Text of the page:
Hugh Jackman sent the Swiss city of Zurich into a tizzy over the weekend when he made his way into town to accept the festival's Golden Icon Award and kickoff the screening to his latest box-office hit "Prisoners," directed by "Incendies" filmmaker Denis Villenueve (also in town) and co-starring one of the festival's main jury members, Melissa Leo.
For Jackman, his role in "Prisoners" as a father who takes justice into his own hands after his daughter goes missing, marks another career triumph for the actor following his Oscar-nominated turn in last year's "Les Miserables," proving that there's life for the Australian star after Wolverine.
Prior to greeting a slew of fans camped out at the festival's main theater, the Corso, Jackman sat down with a select group of journalists to discuss "Prisoners," how he handles fame, reuniting with Bryan Singer for the upcoming summer blockbuster "X-Men: Days of Future Past," among other things. Below are the top 10 things he revealed.
Jackman doesn't subscribe to the method style of acting.
"I don't stay in character. I can't say I was fully relaxed though at the end of the day [on 'Prisoners']. Acting is the greatest privilege. You get to inhabit lives and you get to touch real emotions. That's the job and at the end of the day; you're calm like you played a great game of rugby. And then at the same time you're going, OK we're going to climb that mountain again tomorrow."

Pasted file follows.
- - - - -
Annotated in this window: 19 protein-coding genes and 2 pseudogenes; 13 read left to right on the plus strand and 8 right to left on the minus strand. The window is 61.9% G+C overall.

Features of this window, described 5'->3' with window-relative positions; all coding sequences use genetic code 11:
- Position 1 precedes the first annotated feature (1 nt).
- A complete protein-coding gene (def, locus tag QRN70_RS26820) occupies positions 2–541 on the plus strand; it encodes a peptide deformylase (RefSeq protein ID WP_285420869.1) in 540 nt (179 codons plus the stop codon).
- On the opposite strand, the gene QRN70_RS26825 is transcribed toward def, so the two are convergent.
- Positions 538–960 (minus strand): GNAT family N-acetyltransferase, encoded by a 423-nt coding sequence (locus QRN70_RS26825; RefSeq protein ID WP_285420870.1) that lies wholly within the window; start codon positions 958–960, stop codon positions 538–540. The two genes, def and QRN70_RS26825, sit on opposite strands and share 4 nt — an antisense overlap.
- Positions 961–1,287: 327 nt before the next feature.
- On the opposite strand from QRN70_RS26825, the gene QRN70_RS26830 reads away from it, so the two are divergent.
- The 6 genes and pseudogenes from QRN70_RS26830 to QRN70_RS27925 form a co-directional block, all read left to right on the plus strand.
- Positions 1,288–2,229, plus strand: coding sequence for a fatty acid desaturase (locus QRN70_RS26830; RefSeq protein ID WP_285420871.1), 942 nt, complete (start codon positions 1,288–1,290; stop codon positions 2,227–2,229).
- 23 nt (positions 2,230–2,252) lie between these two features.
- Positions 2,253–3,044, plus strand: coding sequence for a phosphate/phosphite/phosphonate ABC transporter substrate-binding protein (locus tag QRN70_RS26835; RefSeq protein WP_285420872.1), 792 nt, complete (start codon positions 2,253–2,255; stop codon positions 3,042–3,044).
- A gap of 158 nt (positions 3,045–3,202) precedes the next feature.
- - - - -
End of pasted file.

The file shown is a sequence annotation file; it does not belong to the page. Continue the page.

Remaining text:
Despite his fame, Jackman just wants to be normal.
"I try to live my life as normally as possible. My father was an accountant. Nobody asked what he did in his life or cared. I just want to make sure that my kids have a normal life. I don't want them to be paranoid about going out. So that's my basic philosophy. I don't want to walk around with security guards. There may be dangers for my kids, but I'm a realist as well. I understand that perhaps some situations aren't normal, and some you have to be careful about – it's something my wife and I talk about all the time. I just try to be as normal as I can. If I can't be normal, I won't have them there."
He doesn't feel boxed in, though some might see him that way.
"In film and certainly when I go outside of New York or America, I'm very well known for Wolverine. I forget people don't know that I did a play with Daniel Craig where I played a similar character to this one. I did a year doing a musical playing Peter Allen, who was a very gay, flamboyant man. Or Gaston in ‘Beauty in the Beast.' So for me I don't feel boxed in. But I feel that there's a danger around the world that playing Wolverine is all that I can do.
"Day to day it doesn't feel frustrating. I'm surprised by everything that's happened in my career. If it was just Wolverine, I'd be grateful for that. I was just hoping to pay the rent as an actor. I never thought I'd make a career out of it."
He wasn't scared to take on the role in "Prisoners," even as a father.
"I wasn't scared of that. When I watch a movie I don't care about that. I find it very hard to be shocked. As an actor I feel going into darkness is important. We need to look at that. What scared me was going into it with the wrong director. I did not sign on till Denis signed on. I could see where it could go, but it needed the right director to get there."
He hasn't and won't show “Prisoners” to his kids until they're ready.
"It's R-rated for a very good reason. I think it's a very adult film – I'm talking about the message; it throws up a lot of messages. For a child I think it'd be very unsettling to have a lot of those grey areas. There was no clear heroes or answers in this. I think it can be very confusing for a child actually."